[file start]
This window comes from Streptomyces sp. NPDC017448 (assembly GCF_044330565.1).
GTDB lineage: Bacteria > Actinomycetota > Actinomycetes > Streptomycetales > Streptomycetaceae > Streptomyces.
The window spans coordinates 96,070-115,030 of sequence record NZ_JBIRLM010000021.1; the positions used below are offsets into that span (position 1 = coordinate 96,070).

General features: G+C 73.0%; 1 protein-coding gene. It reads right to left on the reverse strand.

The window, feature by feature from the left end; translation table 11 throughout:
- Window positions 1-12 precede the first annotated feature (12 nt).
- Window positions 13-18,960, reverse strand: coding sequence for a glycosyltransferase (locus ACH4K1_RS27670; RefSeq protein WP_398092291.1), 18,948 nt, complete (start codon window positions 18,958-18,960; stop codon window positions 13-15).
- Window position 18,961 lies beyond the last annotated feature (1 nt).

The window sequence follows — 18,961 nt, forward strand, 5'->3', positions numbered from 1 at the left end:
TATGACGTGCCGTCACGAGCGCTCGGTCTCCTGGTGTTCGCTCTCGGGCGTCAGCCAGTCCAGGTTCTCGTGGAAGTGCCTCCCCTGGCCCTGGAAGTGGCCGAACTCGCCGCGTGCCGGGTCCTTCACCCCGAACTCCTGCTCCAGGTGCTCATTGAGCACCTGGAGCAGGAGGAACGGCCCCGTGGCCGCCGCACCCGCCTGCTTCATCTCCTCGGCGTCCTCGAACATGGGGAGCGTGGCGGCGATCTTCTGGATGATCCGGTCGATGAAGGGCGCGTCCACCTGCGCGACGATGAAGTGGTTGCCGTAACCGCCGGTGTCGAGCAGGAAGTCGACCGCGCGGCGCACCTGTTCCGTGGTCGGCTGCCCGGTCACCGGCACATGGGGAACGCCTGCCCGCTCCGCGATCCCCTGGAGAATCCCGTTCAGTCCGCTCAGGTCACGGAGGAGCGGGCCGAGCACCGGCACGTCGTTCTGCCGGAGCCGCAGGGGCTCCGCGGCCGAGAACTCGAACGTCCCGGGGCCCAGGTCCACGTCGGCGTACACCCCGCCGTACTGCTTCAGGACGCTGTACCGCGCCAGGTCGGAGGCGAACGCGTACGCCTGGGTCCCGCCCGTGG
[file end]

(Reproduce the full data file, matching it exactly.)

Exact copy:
This window comes from Streptomyces sp. NPDC017448 (assembly GCF_044330565.1).
GTDB lineage: Bacteria > Actinomycetota > Actinomycetes > Streptomycetales > Streptomycetaceae > Streptomyces.
The window spans coordinates 96,070-115,030 of sequence record NZ_JBIRLM010000021.1; the positions used below are offsets into that span (position 1 = coordinate 96,070).

General features: G+C 73.0%; 1 protein-coding gene. It reads right to left on the reverse strand.

The window, feature by feature from the left end; translation table 11 throughout:
- Window positions 1-12 precede the first annotated feature (12 nt).
- Window positions 13-18,960, reverse strand: coding sequence for a glycosyltransferase (locus ACH4K1_RS27670; RefSeq protein WP_398092291.1), 18,948 nt, complete (start codon window positions 18,958-18,960; stop codon window positions 13-15).
- Window position 18,961 lies beyond the last annotated feature (1 nt).

The window sequence follows — 18,961 nt, forward strand, 5'->3', positions numbered from 1 at the left end:
TATGACGTGCCGTCACGAGCGCTCGGTCTCCTGGTGTTCGCTCTCGGGCGTCAGCCAGTCCAGGTTCTCGTGGAAGTGCCTCCCCTGGCCCTGGAAGTGGCCGAACTCGCCGCGTGCCGGGTCCTTCACCCCGAACTCCTGCTCCAGGTGCTCATTGAGCACCTGGAGCAGGAGGAACGGCCCCGTGGCCGCCGCACCCGCCTGCTTCATCTCCTCGGCGTCCTCGAACATGGGGAGCGTGGCGGCGATCTTCTGGATGATCCGGTCGATGAAGGGCGCGTCCACCTGCGCGACGATGAAGTGGTTGCCGTAACCGCCGGTGTCGAGCAGGAAGTCGACCGCGCGGCGCACCTGTTCCGTGGTCGGCTGCCCGGTCACCGGCACATGGGGAACGCCTGCCCGCTCCGCGATCCCCTGGAGAATCCCGTTCAGTCCGCTCAGGTCACGGAGGAGCGGGCCGAGCACCGGCACGTCGTTCTGCCGGAGCCGCAGGGGCTCCGCGGCCGAGAACTCGAACGTCCCGGGGCCCAGGTCCACGTCGGCGTACACCCCGCCGTACTGCTTCAGGACGCTGTACCGCGCCAGGTCGGAGGCGAACGCGTACGCCTGGGTCCCGCCCGTGG